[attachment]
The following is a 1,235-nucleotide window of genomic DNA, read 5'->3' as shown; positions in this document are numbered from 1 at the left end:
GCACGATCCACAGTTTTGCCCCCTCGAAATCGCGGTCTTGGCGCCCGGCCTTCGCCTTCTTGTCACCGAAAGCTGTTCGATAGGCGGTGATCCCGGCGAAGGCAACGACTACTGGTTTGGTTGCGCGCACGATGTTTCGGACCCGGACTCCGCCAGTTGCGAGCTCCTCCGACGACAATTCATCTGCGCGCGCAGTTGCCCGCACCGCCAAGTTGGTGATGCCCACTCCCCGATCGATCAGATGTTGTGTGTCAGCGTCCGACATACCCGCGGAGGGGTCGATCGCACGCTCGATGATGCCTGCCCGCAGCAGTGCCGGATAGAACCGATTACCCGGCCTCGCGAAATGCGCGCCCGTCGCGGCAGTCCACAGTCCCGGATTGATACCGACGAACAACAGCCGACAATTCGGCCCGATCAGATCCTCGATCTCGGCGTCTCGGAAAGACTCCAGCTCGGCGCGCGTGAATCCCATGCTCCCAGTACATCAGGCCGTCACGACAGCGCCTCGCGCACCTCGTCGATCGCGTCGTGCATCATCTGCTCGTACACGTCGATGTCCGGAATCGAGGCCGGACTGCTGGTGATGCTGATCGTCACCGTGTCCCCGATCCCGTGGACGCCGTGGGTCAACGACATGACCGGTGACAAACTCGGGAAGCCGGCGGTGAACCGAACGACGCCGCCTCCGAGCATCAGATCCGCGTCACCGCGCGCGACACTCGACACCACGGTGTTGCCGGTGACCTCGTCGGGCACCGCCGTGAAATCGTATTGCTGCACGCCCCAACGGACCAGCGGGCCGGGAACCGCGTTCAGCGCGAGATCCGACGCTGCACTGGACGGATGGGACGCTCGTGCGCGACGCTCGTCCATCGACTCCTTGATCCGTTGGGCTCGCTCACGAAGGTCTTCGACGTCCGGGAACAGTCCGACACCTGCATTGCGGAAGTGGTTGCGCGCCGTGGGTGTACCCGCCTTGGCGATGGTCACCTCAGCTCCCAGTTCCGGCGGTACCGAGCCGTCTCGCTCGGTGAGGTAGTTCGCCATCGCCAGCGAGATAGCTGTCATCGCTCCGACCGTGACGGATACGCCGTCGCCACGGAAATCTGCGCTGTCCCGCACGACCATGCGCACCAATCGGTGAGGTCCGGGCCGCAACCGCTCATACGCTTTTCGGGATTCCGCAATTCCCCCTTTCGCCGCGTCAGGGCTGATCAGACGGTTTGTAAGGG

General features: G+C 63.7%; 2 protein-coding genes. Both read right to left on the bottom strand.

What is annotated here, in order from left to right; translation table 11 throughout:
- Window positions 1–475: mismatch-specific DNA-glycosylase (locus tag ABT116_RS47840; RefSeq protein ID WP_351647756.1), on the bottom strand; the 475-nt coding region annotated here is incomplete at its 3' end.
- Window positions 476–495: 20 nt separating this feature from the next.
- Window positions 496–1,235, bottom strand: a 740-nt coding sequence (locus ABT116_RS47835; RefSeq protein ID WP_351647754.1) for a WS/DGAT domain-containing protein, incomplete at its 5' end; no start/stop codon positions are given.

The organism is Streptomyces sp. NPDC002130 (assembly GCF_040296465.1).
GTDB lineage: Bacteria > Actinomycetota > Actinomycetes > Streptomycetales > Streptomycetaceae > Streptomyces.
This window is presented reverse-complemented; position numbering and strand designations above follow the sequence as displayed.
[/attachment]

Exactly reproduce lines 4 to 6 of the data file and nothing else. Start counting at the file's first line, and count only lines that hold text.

What is annotated here, in order from left to right; translation table 11 throughout:
- Window positions 1–475: mismatch-specific DNA-glycosylase (locus tag ABT116_RS47840; RefSeq protein ID WP_351647756.1), on the bottom strand; the 475-nt coding region annotated here is incomplete at its 3' end.
- Window positions 476–495: 20 nt separating this feature from the next.